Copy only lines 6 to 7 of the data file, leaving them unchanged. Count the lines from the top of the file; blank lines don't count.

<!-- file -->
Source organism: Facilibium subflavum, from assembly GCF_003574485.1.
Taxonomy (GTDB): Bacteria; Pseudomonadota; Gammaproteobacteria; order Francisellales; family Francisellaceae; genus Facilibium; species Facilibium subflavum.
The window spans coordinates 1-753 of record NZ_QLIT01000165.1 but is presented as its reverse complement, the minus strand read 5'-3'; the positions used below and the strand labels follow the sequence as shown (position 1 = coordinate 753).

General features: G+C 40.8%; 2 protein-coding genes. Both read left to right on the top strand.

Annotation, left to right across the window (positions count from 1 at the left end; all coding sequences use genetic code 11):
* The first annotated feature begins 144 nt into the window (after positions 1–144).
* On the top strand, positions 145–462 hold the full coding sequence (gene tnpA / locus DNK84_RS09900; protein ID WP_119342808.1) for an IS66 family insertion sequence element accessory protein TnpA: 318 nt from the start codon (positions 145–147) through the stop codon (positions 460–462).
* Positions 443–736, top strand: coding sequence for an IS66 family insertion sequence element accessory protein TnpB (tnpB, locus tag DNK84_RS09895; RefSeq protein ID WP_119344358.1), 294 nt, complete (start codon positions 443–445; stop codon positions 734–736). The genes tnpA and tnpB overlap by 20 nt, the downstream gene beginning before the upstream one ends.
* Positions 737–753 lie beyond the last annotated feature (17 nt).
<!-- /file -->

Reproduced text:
* The first annotated feature begins 144 nt into the window (after positions 1–144).
* On the top strand, positions 145–462 hold the full coding sequence (gene tnpA / locus DNK84_RS09900; protein ID WP_119342808.1) for an IS66 family insertion sequence element accessory protein TnpA: 318 nt from the start codon (positions 145–147) through the stop codon (positions 460–462).